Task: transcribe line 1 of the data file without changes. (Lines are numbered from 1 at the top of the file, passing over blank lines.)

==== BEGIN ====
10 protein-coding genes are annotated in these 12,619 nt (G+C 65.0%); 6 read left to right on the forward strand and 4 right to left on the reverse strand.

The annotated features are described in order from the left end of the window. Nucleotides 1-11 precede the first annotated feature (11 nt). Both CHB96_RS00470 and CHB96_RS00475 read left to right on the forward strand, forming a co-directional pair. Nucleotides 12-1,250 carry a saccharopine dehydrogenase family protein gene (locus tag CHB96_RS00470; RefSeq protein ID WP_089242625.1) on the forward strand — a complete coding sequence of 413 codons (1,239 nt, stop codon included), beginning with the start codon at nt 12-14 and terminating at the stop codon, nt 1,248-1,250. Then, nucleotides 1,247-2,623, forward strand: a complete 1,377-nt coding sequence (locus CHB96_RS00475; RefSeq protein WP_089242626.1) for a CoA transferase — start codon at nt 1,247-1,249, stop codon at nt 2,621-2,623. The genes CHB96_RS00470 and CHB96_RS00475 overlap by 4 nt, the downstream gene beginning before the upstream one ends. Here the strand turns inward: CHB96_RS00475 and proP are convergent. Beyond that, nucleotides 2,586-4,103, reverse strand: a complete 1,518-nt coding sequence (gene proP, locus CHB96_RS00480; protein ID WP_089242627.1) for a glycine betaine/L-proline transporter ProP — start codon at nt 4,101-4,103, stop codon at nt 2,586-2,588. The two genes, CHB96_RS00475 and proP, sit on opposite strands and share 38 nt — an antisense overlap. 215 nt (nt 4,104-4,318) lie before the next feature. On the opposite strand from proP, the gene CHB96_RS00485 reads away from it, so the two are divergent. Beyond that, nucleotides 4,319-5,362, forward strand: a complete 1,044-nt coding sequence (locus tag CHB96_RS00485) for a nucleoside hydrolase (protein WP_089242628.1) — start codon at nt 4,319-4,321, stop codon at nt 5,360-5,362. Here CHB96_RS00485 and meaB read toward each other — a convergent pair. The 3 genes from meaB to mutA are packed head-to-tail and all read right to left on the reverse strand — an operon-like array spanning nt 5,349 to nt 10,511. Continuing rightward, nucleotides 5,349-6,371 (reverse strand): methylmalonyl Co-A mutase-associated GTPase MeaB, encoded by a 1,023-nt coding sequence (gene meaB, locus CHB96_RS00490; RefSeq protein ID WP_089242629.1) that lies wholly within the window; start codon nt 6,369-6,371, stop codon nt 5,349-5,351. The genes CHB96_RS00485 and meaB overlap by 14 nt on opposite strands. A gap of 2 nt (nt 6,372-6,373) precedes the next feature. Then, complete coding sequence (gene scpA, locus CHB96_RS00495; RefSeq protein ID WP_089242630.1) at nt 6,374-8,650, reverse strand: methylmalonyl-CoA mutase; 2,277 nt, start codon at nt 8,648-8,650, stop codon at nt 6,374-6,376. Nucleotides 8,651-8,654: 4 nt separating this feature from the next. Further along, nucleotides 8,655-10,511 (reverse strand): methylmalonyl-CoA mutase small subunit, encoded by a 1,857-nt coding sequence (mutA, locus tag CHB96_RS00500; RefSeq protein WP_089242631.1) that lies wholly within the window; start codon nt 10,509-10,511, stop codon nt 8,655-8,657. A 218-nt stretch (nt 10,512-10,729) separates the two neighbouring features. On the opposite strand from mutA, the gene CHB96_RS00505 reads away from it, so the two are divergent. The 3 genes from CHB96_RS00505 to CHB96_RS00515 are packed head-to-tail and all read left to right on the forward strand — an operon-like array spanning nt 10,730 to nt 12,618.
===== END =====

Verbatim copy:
10 protein-coding genes are annotated in these 12,619 nt (G+C 65.0%); 6 read left to right on the forward strand and 4 right to left on the reverse strand.